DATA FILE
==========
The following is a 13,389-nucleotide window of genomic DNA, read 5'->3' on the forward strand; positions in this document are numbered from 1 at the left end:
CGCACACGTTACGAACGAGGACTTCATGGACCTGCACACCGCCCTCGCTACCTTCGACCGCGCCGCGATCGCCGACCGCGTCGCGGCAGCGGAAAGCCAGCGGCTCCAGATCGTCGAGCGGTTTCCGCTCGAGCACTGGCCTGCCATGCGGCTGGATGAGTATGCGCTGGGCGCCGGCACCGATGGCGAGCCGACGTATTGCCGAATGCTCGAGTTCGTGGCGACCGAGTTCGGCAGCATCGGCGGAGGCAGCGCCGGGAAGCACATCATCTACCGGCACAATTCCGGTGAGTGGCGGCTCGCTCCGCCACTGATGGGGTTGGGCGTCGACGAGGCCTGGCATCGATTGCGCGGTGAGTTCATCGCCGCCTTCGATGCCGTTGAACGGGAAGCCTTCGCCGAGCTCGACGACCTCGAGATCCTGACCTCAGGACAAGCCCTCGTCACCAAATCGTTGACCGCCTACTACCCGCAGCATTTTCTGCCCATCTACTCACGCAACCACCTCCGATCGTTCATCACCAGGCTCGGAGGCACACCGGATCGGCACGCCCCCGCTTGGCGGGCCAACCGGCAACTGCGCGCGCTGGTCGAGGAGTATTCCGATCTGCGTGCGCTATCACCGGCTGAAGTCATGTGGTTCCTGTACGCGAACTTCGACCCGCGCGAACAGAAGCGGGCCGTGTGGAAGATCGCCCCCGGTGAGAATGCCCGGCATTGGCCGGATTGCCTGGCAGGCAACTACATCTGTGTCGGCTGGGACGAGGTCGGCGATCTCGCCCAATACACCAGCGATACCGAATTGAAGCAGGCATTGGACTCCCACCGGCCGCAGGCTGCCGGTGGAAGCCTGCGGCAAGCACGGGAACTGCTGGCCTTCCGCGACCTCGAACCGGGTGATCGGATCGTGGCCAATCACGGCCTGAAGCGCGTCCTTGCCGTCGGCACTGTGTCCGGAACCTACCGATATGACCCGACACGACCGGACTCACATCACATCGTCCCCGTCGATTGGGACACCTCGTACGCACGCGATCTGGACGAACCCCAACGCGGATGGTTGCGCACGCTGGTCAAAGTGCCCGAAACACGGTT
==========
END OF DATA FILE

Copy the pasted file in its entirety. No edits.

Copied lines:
The following is a 13,389-nucleotide window of genomic DNA, read 5'->3' on the forward strand; positions in this document are numbered from 1 at the left end:
CGCACACGTTACGAACGAGGACTTCATGGACCTGCACACCGCCCTCGCTACCTTCGACCGCGCCGCGATCGCCGACCGCGTCGCGGCAGCGGAAAGCCAGCGGCTCCAGATCGTCGAGCGGTTTCCGCTCGAGCACTGGCCTGCCATGCGGCTGGATGAGTATGCGCTGGGCGCCGGCACCGATGGCGAGCCGACGTATTGCCGAATGCTCGAGTTCGTGGCGACCGAGTTCGGCAGCATCGGCGGAGGCAGCGCCGGGAAGCACATCATCTACCGGCACAATTCCGGTGAGTGGCGGCTCGCTCCGCCACTGATGGGGTTGGGCGTCGACGAGGCCTGGCATCGATTGCGCGGTGAGTTCATCGCCGCCTTCGATGCCGTTGAACGGGAAGCCTTCGCCGAGCTCGACGACCTCGAGATCCTGACCTCAGGACAAGCCCTCGTCACCAAATCGTTGACCGCCTACTACCCGCAGCATTTTCTGCCCATCTACTCACGCAACCACCTCCGATCGTTCATCACCAGGCTCGGAGGCACACCGGATCGGCACGCCCCCGCTTGGCGGGCCAACCGGCAACTGCGCGCGCTGGTCGAGGAGTATTCCGATCTGCGTGCGCTATCACCGGCTGAAGTCATGTGGTTCCTGTACGCGAACTTCGACCCGCGCGAACAGAAGCGGGCCGTGTGGAAGATCGCCCCCGGTGAGAATGCCCGGCATTGGCCGGATTGCCTGGCAGGCAACTACATCTGTGTCGGCTGGGACGAGGTCGGCGATCTCGCCCAATACACCAGCGATACCGAATTGAAGCAGGCATTGGACTCCCACCGGCCGCAGGCTGCCGGTGGAAGCCTGCGGCAAGCACGGGAACTGCTGGCCTTCCGCGACCTCGAACCGGGTGATCGGATCGTGGCCAATCACGGCCTGAAGCGCGTCCTTGCCGTCGGCACTGTGTCCGGAACCTACCGATATGACCCGACACGACCGGACTCACATCACATCGTCCCCGTCGATTGGGACACCTCGTACGCACGCGATCTGGACGAACCCCAACGCGGATGGTTGCGCACGCTGGTCAAAGTGCCCGAAACACGGTT